Crack House

Director: Michael Fischa           
Gregg Gomez Thomsen, Jim Brown, Anthony Geary

Crack House wasn't actually made by Cannon (though they distributed it), but the filmmakers had the skill to make it able to stand its head up proudly against any Cannon movie Menahem Golan and Yoram Globus produced. And those names "Golan" and "Globus" (almost) always guarantee a good schlocky movie experience - exactly what Crack House is. It's also hilarious (and a little sad) that the movie dresses itself up as a hard-hitting look at drug addiction and other drug problems. If we're to believe that, I guess we must also believe that drugs get people beaten up on a regular basis (okay), lots of bloody shoot-outs (well...okay), as well as a lot of back seat sex, nudity, rape, funerals where bodies are laid in state in wrecked cars, and dialogue like,  "The state will provide you with a nice toilet" or "When I'm low, I get a little blow." (ummmm...)

Crack House is preceded by a special announcement with co-star Richard Roundtree, at least on the copy of the movie I rented manufactured by Cannon Video (The movie was actually re-released later by MGM/UA Home Video!) Richard Roundtree walks into the screening room at Cannon Studios and cautions the audience about the dangers of drugs, especially crack. He tells us that if we or anyone we know are addicted to crack, "check your local community resources." Wow, Ritchie, thanks for doing all that research to find that out for us. Where the hell do we find such resources, anyway? The water works? What's really sad is that Richard is damn serious in his speech; he actually seems to believe that the proceeding movie is really hard-hitting. Either he's a great actor unfairly placed in junk like this, or that he's hopelessly naive.

In some typically ravaged neighborhood in L.A., seemingly everyone living there (including the high school guidance counselor!) is either dealing or smoking crack, except for Hispanic teenage lovers Rick (Thomsen) and Melissa (Cheryl Kay). (One other exception may be Melissa's mother, but she seems to have no time to, because she drinks all day on the couch.) Both plan to marry and get out of the ghetto, but in the meantime they have to witness brutal bathroom fights and settle for having sex in the back seat of Rick's mother's car full of religious pictures, while around them Rick's former gang and a rival black gang get into fist fights while using the "F" word in many creative ways.  Immediately after Rick's cousin gets gunned down in a drive-by shooting, he rejoins his gang and they go out for revenge, getting into a bloody shoot-out with the rival gang. Of course, Rick's stupidity gets him captured by the cops and imprisoned, leaving Melissa all alone and unable to defend herself from being offered crack after getting slapped around and almost raped...and then smoking crack...then shacking up with a sleaze...then being "sold" to pay off the sleaze's debt to drug king Steadman (Brown)...then being used and abused in horrible ways. It's up to Rick to make a deal to stop Steadman and save Melissa.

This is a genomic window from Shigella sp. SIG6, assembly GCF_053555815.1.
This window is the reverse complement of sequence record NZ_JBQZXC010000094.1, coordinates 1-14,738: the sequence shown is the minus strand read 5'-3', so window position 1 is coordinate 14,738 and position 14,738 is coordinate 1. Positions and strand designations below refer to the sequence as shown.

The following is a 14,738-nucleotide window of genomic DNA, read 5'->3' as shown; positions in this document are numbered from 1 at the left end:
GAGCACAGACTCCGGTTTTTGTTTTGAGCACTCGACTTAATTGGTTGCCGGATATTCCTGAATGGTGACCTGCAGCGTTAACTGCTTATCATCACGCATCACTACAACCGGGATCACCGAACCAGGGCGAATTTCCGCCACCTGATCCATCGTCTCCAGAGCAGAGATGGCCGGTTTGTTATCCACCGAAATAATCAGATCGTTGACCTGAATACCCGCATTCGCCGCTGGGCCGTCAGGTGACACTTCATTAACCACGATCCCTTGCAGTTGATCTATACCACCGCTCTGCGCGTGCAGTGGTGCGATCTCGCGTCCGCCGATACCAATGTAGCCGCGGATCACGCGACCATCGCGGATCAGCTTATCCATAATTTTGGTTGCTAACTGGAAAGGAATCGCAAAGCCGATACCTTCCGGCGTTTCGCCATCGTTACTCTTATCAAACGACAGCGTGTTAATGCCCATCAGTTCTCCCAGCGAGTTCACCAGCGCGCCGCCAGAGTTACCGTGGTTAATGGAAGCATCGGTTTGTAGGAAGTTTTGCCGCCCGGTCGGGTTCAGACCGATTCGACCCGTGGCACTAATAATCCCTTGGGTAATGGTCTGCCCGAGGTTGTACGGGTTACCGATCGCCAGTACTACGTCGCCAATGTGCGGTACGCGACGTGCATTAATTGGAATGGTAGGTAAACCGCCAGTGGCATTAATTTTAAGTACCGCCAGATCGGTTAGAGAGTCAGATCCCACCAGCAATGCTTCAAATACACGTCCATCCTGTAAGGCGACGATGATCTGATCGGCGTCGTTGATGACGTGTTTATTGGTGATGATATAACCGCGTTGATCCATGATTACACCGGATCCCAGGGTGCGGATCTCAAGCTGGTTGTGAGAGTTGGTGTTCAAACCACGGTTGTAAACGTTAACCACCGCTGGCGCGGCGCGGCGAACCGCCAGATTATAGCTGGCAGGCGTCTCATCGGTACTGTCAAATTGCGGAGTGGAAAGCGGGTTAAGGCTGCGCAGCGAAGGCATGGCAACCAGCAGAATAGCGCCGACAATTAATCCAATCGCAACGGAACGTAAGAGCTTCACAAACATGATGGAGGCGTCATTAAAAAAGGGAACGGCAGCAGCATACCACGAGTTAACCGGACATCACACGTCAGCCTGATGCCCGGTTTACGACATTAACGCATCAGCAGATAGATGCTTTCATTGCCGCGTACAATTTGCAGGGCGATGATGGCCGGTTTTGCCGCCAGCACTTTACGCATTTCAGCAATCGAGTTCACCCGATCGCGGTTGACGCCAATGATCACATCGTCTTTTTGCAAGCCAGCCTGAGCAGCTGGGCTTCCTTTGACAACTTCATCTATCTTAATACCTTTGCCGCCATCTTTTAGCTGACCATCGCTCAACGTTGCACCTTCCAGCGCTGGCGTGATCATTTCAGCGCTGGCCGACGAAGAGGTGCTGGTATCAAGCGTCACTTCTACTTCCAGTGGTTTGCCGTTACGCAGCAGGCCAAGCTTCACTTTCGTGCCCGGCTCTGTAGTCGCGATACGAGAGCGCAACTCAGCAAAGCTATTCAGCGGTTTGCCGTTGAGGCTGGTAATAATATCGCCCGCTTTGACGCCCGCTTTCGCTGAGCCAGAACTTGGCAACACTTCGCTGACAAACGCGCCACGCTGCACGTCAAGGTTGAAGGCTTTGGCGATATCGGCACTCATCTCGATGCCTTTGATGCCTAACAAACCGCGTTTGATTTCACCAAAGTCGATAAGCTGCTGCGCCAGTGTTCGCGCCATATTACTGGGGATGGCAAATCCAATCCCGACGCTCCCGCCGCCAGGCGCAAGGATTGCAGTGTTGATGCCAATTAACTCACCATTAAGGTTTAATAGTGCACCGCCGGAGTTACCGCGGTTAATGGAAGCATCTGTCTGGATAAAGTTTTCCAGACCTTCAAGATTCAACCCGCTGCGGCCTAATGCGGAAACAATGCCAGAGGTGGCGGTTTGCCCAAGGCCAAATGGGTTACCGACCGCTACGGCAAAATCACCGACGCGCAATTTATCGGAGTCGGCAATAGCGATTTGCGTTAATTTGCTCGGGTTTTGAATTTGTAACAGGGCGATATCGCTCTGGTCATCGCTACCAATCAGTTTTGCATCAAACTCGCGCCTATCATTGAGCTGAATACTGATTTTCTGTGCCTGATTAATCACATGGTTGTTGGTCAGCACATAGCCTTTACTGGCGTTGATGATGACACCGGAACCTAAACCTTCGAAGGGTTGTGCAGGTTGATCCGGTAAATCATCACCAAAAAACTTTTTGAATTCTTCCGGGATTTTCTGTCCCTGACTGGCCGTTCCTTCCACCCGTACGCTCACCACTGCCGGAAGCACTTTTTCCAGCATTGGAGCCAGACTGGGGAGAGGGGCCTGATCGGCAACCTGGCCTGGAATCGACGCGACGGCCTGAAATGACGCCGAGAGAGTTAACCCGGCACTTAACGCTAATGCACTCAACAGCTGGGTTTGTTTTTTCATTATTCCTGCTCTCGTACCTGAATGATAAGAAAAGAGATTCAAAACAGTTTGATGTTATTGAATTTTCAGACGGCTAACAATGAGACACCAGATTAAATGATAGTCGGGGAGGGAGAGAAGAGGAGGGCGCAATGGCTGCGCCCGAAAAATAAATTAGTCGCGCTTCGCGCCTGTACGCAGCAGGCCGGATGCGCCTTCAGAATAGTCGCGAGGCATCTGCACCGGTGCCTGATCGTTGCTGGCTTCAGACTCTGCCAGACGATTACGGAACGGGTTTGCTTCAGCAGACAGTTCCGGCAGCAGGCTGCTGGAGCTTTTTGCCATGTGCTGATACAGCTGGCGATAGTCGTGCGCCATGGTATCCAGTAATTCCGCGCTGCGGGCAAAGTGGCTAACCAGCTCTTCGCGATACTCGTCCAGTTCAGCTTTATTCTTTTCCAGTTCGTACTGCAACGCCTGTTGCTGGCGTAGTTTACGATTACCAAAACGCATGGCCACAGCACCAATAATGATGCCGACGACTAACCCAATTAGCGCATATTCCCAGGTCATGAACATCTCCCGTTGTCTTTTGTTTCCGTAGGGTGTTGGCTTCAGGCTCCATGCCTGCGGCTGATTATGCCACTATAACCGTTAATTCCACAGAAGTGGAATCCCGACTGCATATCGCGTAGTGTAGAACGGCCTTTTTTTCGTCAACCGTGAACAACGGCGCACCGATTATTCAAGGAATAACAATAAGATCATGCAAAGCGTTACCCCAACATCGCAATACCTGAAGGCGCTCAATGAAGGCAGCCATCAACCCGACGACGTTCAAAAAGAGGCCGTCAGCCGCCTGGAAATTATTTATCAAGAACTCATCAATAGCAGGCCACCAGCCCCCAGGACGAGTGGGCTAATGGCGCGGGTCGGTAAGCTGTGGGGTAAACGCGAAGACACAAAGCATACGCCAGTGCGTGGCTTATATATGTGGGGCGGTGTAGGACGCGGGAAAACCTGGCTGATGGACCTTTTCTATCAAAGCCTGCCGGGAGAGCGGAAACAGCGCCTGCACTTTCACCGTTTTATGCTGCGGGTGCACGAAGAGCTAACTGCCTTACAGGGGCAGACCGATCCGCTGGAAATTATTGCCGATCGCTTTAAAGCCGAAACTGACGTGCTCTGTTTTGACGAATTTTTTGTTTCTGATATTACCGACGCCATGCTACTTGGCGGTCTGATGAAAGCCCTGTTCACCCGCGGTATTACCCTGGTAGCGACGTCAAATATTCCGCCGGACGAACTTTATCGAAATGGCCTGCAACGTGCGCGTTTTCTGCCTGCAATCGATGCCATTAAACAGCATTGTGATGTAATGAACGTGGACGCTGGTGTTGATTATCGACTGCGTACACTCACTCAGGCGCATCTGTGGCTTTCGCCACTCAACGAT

Yeah yeah - if Rick had told the cops what he knew right from the start, none of that stuff would have happened to Melissa. That's just one of the ways the makers of Crack House say damn with logic and intelligence, let's show the "good stuff". There are a number of  occurrences of this "good stuff", though don't let the above synopsis fool you - though it's high quality sleaze, there isn't quite as much of it as you think. Still, the movie gets a lift from this by some unintentionally amusing performances; Brown (who only appears sporadically in the last 30 minutes) in particular looks and acts so bored in this movie, he manages to be quite funny without doing a thing - a real achievement. I think I've found out why Brown quit movies for five years or so not long after this movie. Roundtree does his standard authority shtick, though he's always fun to watch. Kay's unconvincing gasping and blubbering while begging for drugs from her high school counselor is a highlight of her generally bad performance. Of course, you can guess what the counselor tells her what she must do to get some rock. It's astounding that of all the women in this movie, none are portrayed positively. And except for Melissa's mother, all the women during the course of the movie get beaten, raped and other acts of degradation (even when dead.) It's all quite hostile, and even exploitation fans may wonder if these scenes were made as acts of hostility by the filmmakers as well as exploitation. Also, the treatment of Melissa throughout the movie made me wonder during the end of the movie if the "happy ending" was really happy - I'm no psychologist, but I'd say that Melissa and even Rick have been mentally scarred for life. On the other hand, any movie climax involving a tank has to be able to make up for all that - right?

A certain thought occurred to me while watching this movie; all of us have had a good laugh watching the 63 year old drug movie Reefer Madness, an unintentionally funny look at drug problems. How naive and silly people were back then! we think. You have to wonder if in 2052, when Crack House is 63 years old, how people in that day and age will react to it. My guess is that they'll think exactly what we currently think of Reefer Madness.

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See also: Stoner, Tougher Than Leather, The Road Hustlers